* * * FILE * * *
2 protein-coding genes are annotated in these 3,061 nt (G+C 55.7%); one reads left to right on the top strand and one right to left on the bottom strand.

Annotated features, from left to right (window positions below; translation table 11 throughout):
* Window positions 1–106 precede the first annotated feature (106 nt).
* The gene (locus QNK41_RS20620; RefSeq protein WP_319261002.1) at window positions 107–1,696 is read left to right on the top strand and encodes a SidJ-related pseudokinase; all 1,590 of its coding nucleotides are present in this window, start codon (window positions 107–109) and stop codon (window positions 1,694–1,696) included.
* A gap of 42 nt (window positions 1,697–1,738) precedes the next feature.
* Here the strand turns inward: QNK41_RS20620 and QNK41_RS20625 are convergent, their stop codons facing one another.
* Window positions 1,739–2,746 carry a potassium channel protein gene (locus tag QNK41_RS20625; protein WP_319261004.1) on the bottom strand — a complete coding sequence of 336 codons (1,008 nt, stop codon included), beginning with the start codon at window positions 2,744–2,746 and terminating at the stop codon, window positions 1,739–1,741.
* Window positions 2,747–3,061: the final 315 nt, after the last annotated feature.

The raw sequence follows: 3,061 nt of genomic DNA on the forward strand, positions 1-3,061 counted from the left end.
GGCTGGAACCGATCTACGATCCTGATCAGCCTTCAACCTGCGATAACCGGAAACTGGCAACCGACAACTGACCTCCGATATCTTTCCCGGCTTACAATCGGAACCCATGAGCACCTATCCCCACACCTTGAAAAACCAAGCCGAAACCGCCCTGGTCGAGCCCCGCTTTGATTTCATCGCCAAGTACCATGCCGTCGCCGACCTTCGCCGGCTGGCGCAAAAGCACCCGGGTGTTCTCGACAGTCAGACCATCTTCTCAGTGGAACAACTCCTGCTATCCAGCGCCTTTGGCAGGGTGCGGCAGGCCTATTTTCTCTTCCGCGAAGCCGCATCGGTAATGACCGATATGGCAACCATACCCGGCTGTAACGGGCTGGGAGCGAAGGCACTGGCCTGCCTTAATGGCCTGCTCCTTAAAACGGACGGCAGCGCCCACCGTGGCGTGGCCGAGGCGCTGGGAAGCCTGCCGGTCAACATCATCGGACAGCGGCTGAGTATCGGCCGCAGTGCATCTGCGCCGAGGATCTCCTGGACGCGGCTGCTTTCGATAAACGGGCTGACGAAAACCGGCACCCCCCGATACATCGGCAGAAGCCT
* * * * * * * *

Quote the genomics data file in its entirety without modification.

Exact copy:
2 protein-coding genes are annotated in these 3,061 nt (G+C 55.7%); one reads left to right on the top strand and one right to left on the bottom strand.

Annotated features, from left to right (window positions below; translation table 11 throughout):
* Window positions 1–106 precede the first annotated feature (106 nt).
* The gene (locus QNK41_RS20620; RefSeq protein WP_319261002.1) at window positions 107–1,696 is read left to right on the top strand and encodes a SidJ-related pseudokinase; all 1,590 of its coding nucleotides are present in this window, start codon (window positions 107–109) and stop codon (window positions 1,694–1,696) included.
* A gap of 42 nt (window positions 1,697–1,738) precedes the next feature.
* Here the strand turns inward: QNK41_RS20620 and QNK41_RS20625 are convergent, their stop codons facing one another.
* Window positions 1,739–2,746 carry a potassium channel protein gene (locus tag QNK41_RS20625; protein WP_319261004.1) on the bottom strand — a complete coding sequence of 336 codons (1,008 nt, stop codon included), beginning with the start codon at window positions 2,744–2,746 and terminating at the stop codon, window positions 1,739–1,741.
* Window positions 2,747–3,061: the final 315 nt, after the last annotated feature.

The raw sequence follows: 3,061 nt of genomic DNA on the forward strand, positions 1-3,061 counted from the left end.
GGCTGGAACCGATCTACGATCCTGATCAGCCTTCAACCTGCGATAACCGGAAACTGGCAACCGACAACTGACCTCCGATATCTTTCCCGGCTTACAATCGGAACCCATGAGCACCTATCCCCACACCTTGAAAAACCAAGCCGAAACCGCCCTGGTCGAGCCCCGCTTTGATTTCATCGCCAAGTACCATGCCGTCGCCGACCTTCGCCGGCTGGCGCAAAAGCACCCGGGTGTTCTCGACAGTCAGACCATCTTCTCAGTGGAACAACTCCTGCTATCCAGCGCCTTTGGCAGGGTGCGGCAGGCCTATTTTCTCTTCCGCGAAGCCGCATCGGTAATGACCGATATGGCAACCATACCCGGCTGTAACGGGCTGGGAGCGAAGGCACTGGCCTGCCTTAATGGCCTGCTCCTTAAAACGGACGGCAGCGCCCACCGTGGCGTGGCCGAGGCGCTGGGAAGCCTGCCGGTCAACATCATCGGACAGCGGCTGAGTATCGGCCGCAGTGCATCTGCGCCGAGGATCTCCTGGACGCGGCTGCTTTCGATAAACGGGCTGACGAAAACCGGCACCCCCCGATACATCGGCAGAAGCCT